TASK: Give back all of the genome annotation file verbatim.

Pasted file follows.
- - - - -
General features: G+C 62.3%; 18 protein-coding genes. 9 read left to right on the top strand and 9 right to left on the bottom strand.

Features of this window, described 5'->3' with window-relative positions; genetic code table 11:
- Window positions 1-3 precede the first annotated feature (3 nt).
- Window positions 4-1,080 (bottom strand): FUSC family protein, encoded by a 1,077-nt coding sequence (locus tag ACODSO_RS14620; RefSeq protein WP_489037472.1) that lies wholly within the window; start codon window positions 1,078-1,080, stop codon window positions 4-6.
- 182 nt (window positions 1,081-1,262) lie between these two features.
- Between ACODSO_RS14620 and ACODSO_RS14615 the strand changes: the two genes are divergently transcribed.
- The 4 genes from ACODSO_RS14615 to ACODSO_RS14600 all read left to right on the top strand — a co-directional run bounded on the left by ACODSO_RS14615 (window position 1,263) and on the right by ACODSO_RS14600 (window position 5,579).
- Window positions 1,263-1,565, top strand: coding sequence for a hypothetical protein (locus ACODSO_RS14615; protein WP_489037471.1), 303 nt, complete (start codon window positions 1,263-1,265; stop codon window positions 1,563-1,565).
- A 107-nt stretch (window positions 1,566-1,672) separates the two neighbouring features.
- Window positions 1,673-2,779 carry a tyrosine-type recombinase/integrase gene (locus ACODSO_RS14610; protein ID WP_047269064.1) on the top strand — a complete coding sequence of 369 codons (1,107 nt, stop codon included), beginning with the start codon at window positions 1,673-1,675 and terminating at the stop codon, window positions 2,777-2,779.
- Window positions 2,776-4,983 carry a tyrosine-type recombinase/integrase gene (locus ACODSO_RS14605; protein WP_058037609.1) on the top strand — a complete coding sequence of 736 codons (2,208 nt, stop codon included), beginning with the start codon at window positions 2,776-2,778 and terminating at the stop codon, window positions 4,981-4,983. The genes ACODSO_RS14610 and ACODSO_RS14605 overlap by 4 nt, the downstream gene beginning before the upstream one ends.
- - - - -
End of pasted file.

General features: G+C 62.3%; 18 protein-coding genes. 9 read left to right on the top strand and 9 right to left on the bottom strand.

Features of this window, described 5'->3' with window-relative positions; genetic code table 11:
- Window positions 1-3 precede the first annotated feature (3 nt).
- Window positions 4-1,080 (bottom strand): FUSC family protein, encoded by a 1,077-nt coding sequence (locus tag ACODSO_RS14620; RefSeq protein WP_489037472.1) that lies wholly within the window; start codon window positions 1,078-1,080, stop codon window positions 4-6.
- 182 nt (window positions 1,081-1,262) lie between these two features.
- Between ACODSO_RS14620 and ACODSO_RS14615 the strand changes: the two genes are divergently transcribed.
- The 4 genes from ACODSO_RS14615 to ACODSO_RS14600 all read left to right on the top strand — a co-directional run bounded on the left by ACODSO_RS14615 (window position 1,263) and on the right by ACODSO_RS14600 (window position 5,579).
- Window positions 1,263-1,565, top strand: coding sequence for a hypothetical protein (locus ACODSO_RS14615; protein WP_489037471.1), 303 nt, complete (start codon window positions 1,263-1,265; stop codon window positions 1,563-1,565).
- A 107-nt stretch (window positions 1,566-1,672) separates the two neighbouring features.
- Window positions 1,673-2,779 carry a tyrosine-type recombinase/integrase gene (locus ACODSO_RS14610; protein ID WP_047269064.1) on the top strand — a complete coding sequence of 369 codons (1,107 nt, stop codon included), beginning with the start codon at window positions 1,673-1,675 and terminating at the stop codon, window positions 2,777-2,779.
- Window positions 2,776-4,983 carry a tyrosine-type recombinase/integrase gene (locus ACODSO_RS14605; protein WP_058037609.1) on the top strand — a complete coding sequence of 736 codons (2,208 nt, stop codon included), beginning with the start codon at window positions 2,776-2,778 and terminating at the stop codon, window positions 4,981-4,983. The genes ACODSO_RS14610 and ACODSO_RS14605 overlap by 4 nt, the downstream gene beginning before the upstream one ends.